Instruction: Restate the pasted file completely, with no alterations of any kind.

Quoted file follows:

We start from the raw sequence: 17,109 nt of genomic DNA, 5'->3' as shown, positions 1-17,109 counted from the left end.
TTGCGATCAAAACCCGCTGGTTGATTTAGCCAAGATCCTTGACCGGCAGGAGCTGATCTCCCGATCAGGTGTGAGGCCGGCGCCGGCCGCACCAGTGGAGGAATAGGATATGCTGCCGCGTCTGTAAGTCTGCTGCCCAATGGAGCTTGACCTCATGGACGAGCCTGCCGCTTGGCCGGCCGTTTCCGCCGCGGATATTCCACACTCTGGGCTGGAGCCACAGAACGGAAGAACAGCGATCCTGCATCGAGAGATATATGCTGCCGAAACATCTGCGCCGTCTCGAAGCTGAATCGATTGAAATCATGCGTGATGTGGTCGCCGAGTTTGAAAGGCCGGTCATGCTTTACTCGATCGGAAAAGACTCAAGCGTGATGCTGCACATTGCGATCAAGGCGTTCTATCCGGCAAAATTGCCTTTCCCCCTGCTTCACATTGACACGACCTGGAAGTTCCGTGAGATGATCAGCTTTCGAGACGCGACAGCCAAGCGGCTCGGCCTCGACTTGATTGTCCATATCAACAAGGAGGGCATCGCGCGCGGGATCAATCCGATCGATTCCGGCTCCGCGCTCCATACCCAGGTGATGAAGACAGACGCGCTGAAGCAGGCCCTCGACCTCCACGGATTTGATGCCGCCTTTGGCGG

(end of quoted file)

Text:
We start from the raw sequence: 17,109 nt of genomic DNA, 5'->3' as shown, positions 1-17,109 counted from the left end.
TTGCGATCAAAACCCGCTGGTTGATTTAGCCAAGATCCTTGACCGGCAGGAGCTGATCTCCCGATCAGGTGTGAGGCCGGCGCCGGCCGCACCAGTGGAGGAATAGGATATGCTGCCGCGTCTGTAAGTCTGCTGCCCAATGGAGCTTGACCTCATGGACGAGCCTGCCGCTTGGCCGGCCGTTTCCGCCGCGGATATTCCACACTCTGGGCTGGAGCCACAGAACGGAAGAACAGCGATCCTGCATCGAGAGATATATGCTGCCGAAACATCTGCGCCGTCTCGAAGCTGAATCGATTGAAATCATGCGTGATGTGGTCGCCGAGTTTGAAAGGCCGGTCATGCTTTACTCGATCGGAAAAGACTCAAGCGTGATGCTGCACATTGCGATCAAGGCGTTCTATCCGGCAAAATTGCCTTTCCCCCTGCTTCACATTGACACGACCTGGAAGTTCCGTGAGATGATCAGCTTTCGAGACGCGACAGCCAAGCGGCTCGGCCTCGACTTGATTGTCCATATCAACAAGGAGGGCATCGCGCGCGGGATCAATCCGATCGATTCCGGCTCCGCGCTCCATACCCAGGTGATGAAGACAGACGCGCTGAAGCAGGCCCTCGACCTCCACGGATTTGATGCCGCCTTTGGCGG